nonparametric technique
14
Public Investment
(improvements
in infrastructure
indicators)
Output
Infrastructure
Production Possibility Frontier
Efficient
C
A
Y(A)
Y(B)
D
b
X(A)
b’
B
Less Efficient
X(B)
The most efficient countries are those on the “production
frontier” (ACD)
Input
(infrastructure
spending to GDP)
15
Public Investment
Efficiency varies by country
Aggregated Public Efficiency Scores
Adjusted Public Adjusted
Efficiency 1/ 2/
Rank
Adjusted Level
of Public
Efficiency
Mexico
0.824
1
High
Chile
0.732
2
High
Peru
0.598
3
Medium
Argentina
0.530
4
Medium
Brazil
0.432
5
Medium
Colombia
0.253
6
Low
Bolivia
0.036
7
Low
1/ Efficiency in various sectors (transport, electricity, water, telecommunications)
aggregated using the share of public investment in each applicable sector.
2/ Adjusted by the effect of private sector spending on the efficiency score in each
sector.
16
Public Sector Employment
Public wage expenditure and employment
are not high by world standards…
Government Wages and Employment in
Latin America and Other Regions, 2004 or latest year
Wages, as a
percent of
GDP
General government
employment as
percent of total
employed, 1990s
Latin America
7.0
20.4
Asia
5.7
17.2
Eastern Europe and
Central Asia
7.9
42.3
Middle East and North
Africa
10.6
50.3
Sub-Saharan Africa
9.6
28.4
OECD
12.1
21.0
17
Public Sector Employment
…but the quality of government services
remains low
The Quality of the Bureaucracy
Government Effectiveness
(ICRG Index, 1990-2005)
(In percentile rank, 1996-2005)
4.0
3.5
3.0
Latin America
Asia
Eastern Europe & Baltics
Subsaharan Africa
80
Latin America
Asia
70
Eastern Europe & Baltics
Subsaharan Africa
60
2.5
50
2.0
40
1.5
1.0
30
0.5
20
1990 1992 1994 1996 1998 2000 2002 2004
1996
1998
2000
2002
2003
2004
2005
18
Public Sector Employment
Wide variance in wage bills and
quality of civil service

No relationship between wage bill and quality of
civil service
 Institutional weaknesses remain in many
countries (IADB, 2005 and Echerbarría and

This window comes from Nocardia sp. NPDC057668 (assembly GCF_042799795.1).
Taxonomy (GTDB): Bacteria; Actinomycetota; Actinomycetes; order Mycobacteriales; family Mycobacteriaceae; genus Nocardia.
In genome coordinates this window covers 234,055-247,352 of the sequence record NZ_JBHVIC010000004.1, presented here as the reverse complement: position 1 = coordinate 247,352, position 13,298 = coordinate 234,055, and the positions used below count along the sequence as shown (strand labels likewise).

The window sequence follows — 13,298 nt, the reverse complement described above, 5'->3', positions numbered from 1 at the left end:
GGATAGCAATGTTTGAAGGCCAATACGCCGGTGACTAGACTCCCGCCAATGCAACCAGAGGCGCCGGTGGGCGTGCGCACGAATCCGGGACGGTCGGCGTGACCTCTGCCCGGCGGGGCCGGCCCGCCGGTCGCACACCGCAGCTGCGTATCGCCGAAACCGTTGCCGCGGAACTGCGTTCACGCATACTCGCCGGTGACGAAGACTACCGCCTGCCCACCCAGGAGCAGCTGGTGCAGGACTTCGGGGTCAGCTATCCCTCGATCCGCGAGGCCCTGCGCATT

Cortázar, 2005):
 Patronage in hiring and promotions
 Absence of performance evaluation
 Internal inequities in remuneration
19
Social Spending
Social spending absorbs a high share of
government outlays




Health and education
spending in line with
other regions
Social protection
spending lower than
OECD but higher
than emerging Asia
Inefficiencies in
spending have
retarded gains in
social indicators
Poverty remains high
despite substantial
social spending
General Government Social Spending in
Latin America and Other Regions, 2004
Education
Health
Social
protection
Total
1/
Latin
America
4.2
2.6
5.4
12.7
Emerging Asia
3.5
1.3
2.2
8.4
Eastern Europe
and Central Asia
4.8
4.4
12.1
22.8
Middle East and
North Africa
4.2
2.0
1.8
9.1
Sub-Saharan
Africa
5.5
2.9
3.7
13.8
OECD
6.4
6.9
17.3
32.6
1/ Total includes housing and community amenities.
20
Social Spending
The distributive effects of
social spending varies



Social spending in Latin
America is regressive –
poorest 20% receive
less than a fifth of the
benefits
Tertiary education and
social security spending
largely benefit highincome groups
Primary education and
social assistance
spending primarily
benefit the poor
Latin America: Distribution of Benefits
from Social Spending to the Top and
Bottom Quintiles
Poorest
Quintile
Richest
Quintile
20.2
20.4
Primary
29.0
7.9
Secondary
13.2
18.3
Tertiary
1.9
52.1
Health
20.6
52.1
Social security
5.6
17.6
Total social spending
15.0
30.4
Shares of quintile in
primary income
3.6
56.4
Education
Source: ECLAC
21
Social Spending
The success of targeted social
assistance programs
 Conditional
cash transfer programs have
expanded in recent years
 Benefits have been well-targeted to the
poor and have helped reduce poverty
rates
 However, these programs remain modest
in size (1 to 1 ½ % of GDP) and are a
small share of social spending
22
Outline

Latin American Public Spending: A
Discontinuous March Upward
 Key Expenditure Issues for the Region
 The Reform Agenda: Making Government
Expenditure More Efficient and Equitable
23
Taming cyclicality

Reducing spending growth during current
cyclical upswing a key challenge

Fiscal rules to reduce spending growth could be
helpful -- but need to be backed by effective
enforcement

Reducing spending volatility will help improve
the efficiency of spending
24
Making government spending
more efficient

Infrastructure lags reflect inefficiencies in public
investment


Large efficiency gains possible by adopting best
practices of most efficient countries
Quality of civil service varies widely

Reform efforts to tackle institutional weaknesses
25
Improving the equity of spending

Continued reform of social insurance schemes

Make education spending more pro-poor



Increase user fees in tertiary education, combined
with scholarships for low-income households
Improve quality of secondary education to reduce
repetition rates and broaden access to tertiary level
Expand targeted social assistance programs
26